I have Keratoconus that resulted in a cornea transplant a few years ago, and I wrote a Kos-Ability diary about that here.
The purpose of this diary is to tell the rest of the story. I did very well after cornea transplant surgery. I did develop a steroid induced cataract from the Pred-Forte eye drops taken to prevent graft rejection. I was scheduled for cataract surgery. I didn't think this was any big deal. After all, millions of people have cataract surgery. The cataract surgery went well and I remember my vision got clearer afterward.
But in late October 2010, just 7 weeks after cataract surgery, I developed a horrible inner eye infection called Endophthalmitis. This is the most horrible eye infection a person can get. It is an infection of the inner eye or vitreous. This infection can easily result in blindness or permanent low vision. If you read about this infection, the prognosis is poor.
Irrespective of the initial cause, the prognosis for endophthalmitis is generally poor, and patients are often left with limited visual acuityI woke up one morning with my eye horribly red. I had no idea why - came out of nowhere. Was the graft rejecting? Did the lens pop out? What happened? I called the ophthalmologist's office, and the technician got me in for an early appointment. I got there and the ophthalmologist said my eye was inflamed, but he didn't seem to know what was wrong. Also, at that point my vision was not impacted much. He said it was not a rejection. The doctor gave me an aggressive dose of antibiotic eye drops and anti-inflammatory drops. He wanted to aggressively treat this. He also asked me to come back the next morning.
But by afternoon, I had no vision at all in that eye except for light perception. I could tell if there was a light on in the room, but not if a person or a semi truck was right in front of me. What the hell was going on?
I was no better the next morning. I went back to the ophthalmologist for my follow up appointment. Now, it looked like an infection and a very very serious one. He couldn't treat it. I was sent to a retina specialist and fast as I could get there. Yep - I was to drive right down.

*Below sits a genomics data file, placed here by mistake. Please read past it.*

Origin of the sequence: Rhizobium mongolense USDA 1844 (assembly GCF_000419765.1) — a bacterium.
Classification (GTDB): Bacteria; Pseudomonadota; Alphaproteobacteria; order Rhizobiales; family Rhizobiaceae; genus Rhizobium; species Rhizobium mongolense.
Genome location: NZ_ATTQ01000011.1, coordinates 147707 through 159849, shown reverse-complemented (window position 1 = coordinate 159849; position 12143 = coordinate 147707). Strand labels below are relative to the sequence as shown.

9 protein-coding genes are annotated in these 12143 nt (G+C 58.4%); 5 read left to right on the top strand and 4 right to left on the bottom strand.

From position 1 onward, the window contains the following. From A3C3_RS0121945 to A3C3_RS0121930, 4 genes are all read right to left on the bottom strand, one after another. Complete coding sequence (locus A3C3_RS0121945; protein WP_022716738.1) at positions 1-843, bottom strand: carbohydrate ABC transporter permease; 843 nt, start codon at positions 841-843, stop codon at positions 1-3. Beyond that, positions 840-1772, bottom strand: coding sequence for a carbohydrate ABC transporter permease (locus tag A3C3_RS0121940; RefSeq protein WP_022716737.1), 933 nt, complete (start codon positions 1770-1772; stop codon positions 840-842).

As I tell this story, please understand that I am not a medical professional. I'm a patient.
Since I was an emergency case, I would see 3 of that clinic's 4 retina specialists over the next 24 hours. They told me different things, confusing me. Also, at this point the doctors couldn't see far enough into the eye to determine how much damage had been done. All they knew is the retina was still attached.
The first retina specialist was very gloomy. He said my prognosis was very poor. He said I might not get any better at all and I interpreted this to mean I would have no vision but light perception. If I got better, he thought I'd have minimal vision. He also talked very harshly while he gave me a grim prognosis. I'm very sensitive and respond poorly to that. He then said I got this from the cataract surgery. I said "What?" He said "There are no leaks, so that is the only way bacteria could have gotten in there." That's when I understood this infection was in a league of its own. I had an infection of the vitreous body - the jelly-like part of the eye. Apparently this part of the eye is typically sealed off so bacteria can't get in. I used Google and found the pig's vitreous was once used to do bacteria cultures because bacteria grows like crazy there. Again, I'm a patient and not a medical doctor.
He said I needed emergency surgery, and then listed all the rare but possible complications such as detached retina or them introducing additional bacteria, concluding with a harsh "You have no choice." He said he didn't have time to do the surgery, and I would be seeing one of his partners. I was glad I would be seeing someone else! His poor bedside manner just got me even more upset!
I liked the doctor who did the surgery. He was more optimistic and he had a very good bedside manner. Again, I had so many questions. Would I ever get better? What were the odds? Did I get this from the cataract surgery? As I said, he was more optimistic. I really tried to pin him down. He felt there was a 25% chance I wouldn't recover and this all depended on how hard the offending bacteria was to kill. He felt odds favored a partial recovery but that I wouldn't fully recover. It just didn't happen - not from this. He said this infection happens in 1 of 2,000 cataract surgeries. But it happens the first 1-2 weeks; I was at 7 weeks which he felt was extremely atypical.